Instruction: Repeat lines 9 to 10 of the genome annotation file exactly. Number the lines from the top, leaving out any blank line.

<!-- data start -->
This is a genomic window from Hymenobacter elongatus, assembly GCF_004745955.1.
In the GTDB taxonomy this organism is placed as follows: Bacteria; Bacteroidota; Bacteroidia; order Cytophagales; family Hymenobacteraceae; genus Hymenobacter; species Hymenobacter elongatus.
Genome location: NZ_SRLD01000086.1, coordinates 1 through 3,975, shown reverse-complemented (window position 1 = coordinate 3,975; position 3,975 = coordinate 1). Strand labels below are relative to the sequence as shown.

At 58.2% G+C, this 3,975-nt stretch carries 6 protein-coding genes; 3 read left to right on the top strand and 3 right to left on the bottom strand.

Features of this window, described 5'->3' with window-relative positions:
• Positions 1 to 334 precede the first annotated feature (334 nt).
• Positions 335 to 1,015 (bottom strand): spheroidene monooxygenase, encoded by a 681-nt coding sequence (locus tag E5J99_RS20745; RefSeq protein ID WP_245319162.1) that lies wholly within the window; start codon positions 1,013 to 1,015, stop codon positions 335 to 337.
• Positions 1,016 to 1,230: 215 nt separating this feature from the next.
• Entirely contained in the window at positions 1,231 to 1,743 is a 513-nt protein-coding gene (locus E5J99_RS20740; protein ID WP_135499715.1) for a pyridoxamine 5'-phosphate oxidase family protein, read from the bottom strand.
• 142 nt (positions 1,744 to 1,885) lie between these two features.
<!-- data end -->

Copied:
• Entirely contained in the window at positions 1,231 to 1,743 is a 513-nt protein-coding gene (locus E5J99_RS20740; protein ID WP_135499715.1) for a pyridoxamine 5'-phosphate oxidase family protein, read from the bottom strand.
• 142 nt (positions 1,744 to 1,885) lie between these two features.